Since the ‘stream of consciousness’ novelists, like Virginia Woolf, believe that the individual’s reaction to any given situation is determined by the sum of his past experience, it follows that everyone is in some sense a prisoner of his own individuality. It therefore means that ‘reality’ itself is a matter of personal impression rather than public systematisation, and thus real communication between individuals is impossible. In such a world of loneliness, there is no scope for love, because each personality, being determined by past history, is unique. This idea is further strengthened on account of disintegration of modern society in which there is no common basis of values. That is why the modern novelist regards love as a form of selfishness or at least as something much more complicated and problematical than simple affection between two persons. D. H. Lawrence believes that true love begins with the lover’s recognition of each others’ true separateness. Virginia Woolf’s Mrs. Dalloway rejected Peter Welsh, the man she really loved, because of the fear that his possessive love would destroy her own personality.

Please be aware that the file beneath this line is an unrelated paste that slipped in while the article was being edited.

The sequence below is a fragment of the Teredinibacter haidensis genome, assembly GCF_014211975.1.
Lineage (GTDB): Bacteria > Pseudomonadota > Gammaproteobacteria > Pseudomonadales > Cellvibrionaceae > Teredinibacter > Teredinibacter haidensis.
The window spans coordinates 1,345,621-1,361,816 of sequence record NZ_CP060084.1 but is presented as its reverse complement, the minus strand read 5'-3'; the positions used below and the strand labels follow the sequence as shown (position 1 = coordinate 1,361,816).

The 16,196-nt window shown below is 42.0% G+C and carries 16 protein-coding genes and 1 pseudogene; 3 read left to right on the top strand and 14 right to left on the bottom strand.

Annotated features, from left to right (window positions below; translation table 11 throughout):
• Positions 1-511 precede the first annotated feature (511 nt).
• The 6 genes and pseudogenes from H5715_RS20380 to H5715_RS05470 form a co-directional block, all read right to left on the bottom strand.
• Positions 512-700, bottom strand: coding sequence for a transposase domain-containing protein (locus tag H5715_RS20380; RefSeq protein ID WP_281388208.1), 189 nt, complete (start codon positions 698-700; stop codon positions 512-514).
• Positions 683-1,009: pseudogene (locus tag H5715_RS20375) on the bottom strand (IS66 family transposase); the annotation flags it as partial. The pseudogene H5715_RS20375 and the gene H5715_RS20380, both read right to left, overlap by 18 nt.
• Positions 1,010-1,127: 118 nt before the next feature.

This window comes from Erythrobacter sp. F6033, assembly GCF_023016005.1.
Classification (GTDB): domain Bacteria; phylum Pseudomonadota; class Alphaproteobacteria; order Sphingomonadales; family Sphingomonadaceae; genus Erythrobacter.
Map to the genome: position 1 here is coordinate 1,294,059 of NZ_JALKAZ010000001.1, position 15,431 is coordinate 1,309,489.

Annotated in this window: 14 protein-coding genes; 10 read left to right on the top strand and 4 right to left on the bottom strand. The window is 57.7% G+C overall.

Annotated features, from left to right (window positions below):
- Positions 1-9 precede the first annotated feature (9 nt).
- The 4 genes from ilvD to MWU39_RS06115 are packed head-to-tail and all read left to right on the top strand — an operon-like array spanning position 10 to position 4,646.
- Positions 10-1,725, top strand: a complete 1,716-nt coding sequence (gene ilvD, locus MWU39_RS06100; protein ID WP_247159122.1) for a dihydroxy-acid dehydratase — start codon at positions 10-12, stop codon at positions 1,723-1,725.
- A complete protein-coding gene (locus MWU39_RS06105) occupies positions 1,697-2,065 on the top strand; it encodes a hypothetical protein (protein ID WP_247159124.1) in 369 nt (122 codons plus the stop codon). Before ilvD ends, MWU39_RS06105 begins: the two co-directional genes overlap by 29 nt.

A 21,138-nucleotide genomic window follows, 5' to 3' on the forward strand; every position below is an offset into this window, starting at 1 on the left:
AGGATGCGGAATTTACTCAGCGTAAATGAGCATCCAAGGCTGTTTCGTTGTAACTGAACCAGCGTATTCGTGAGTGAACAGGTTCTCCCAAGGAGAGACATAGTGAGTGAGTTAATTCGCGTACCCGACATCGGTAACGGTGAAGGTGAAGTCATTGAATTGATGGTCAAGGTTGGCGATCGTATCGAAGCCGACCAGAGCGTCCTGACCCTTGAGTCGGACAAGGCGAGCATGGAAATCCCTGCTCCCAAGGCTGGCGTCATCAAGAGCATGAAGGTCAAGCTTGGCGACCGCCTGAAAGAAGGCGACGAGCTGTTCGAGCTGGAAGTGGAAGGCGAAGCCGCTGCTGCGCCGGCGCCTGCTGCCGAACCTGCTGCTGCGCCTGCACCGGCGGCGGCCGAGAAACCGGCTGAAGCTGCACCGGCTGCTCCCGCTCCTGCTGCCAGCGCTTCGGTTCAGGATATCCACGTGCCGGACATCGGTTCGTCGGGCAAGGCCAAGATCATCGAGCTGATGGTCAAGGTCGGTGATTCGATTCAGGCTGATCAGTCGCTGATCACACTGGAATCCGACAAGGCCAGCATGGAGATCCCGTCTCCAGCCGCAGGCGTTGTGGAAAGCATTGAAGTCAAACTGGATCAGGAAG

It is in the technique of characterisation that the ‘stream of consciousness’ novelist is responsible for an important development. Previously two different methods were adopted by the novelists in the delineation of character. Either the personalities of characters in fiction emerge from a chronological account of a group of events and the character’s reaction to it; or we are given a descriptive portrait of the character first, so that we know what to expect, and the resulting actions and reactions of characters fill in and elaborate that picture. The first method we see in Hardy’s The Mayor of Casterbridge, where in the beginning there is no hint of Michael’s real nature or personality. That emerges from the story itself. The second method is seen in Trollope’s Barchester Towers, where in the early chapter we get general sketches of the characters of Dr. Proudie and Mrs. Proudie, and in the later chapter we see the application to particular events of the general principle already enunciated. Some time both these methods are adopted as in the case of Emma Woodhouse by Jane Austen. Though the methods adopted in all these cases are different, we find that consistent character-portrait emerges. The ‘stream of consciousness’ novelist, on the other hand, is dissatisfied with these traditional methods. He has realised that it is impossible to give a psychologically accurate account of what a man is at any given moment, either by static description of his character, or by describing a group of chronologically arranged reactions to a series of circumstances. He is interested in those aspects of consciousness which are essentially dynamic rather than static in nature and are independent of the given moment. For him the present moment is sufficiently specious, because it denotes the ever fluid passing of the ‘already’ into the ‘not yet’. It not merely gives him the reaction of the person to a particular experience at the moment, but also his previous as well as future reactions. His technique, therefore, is a means of escape from the tyranny of the time dimension. By it the author is able to kill two birds with one stone; he can indicate the precise nature of the present experience of his character, and give, incidentally, facts about the character’s life previous to this moment, and thus in a limited time, one day for example, he gives us a complete picture of the character both historically and psychologically.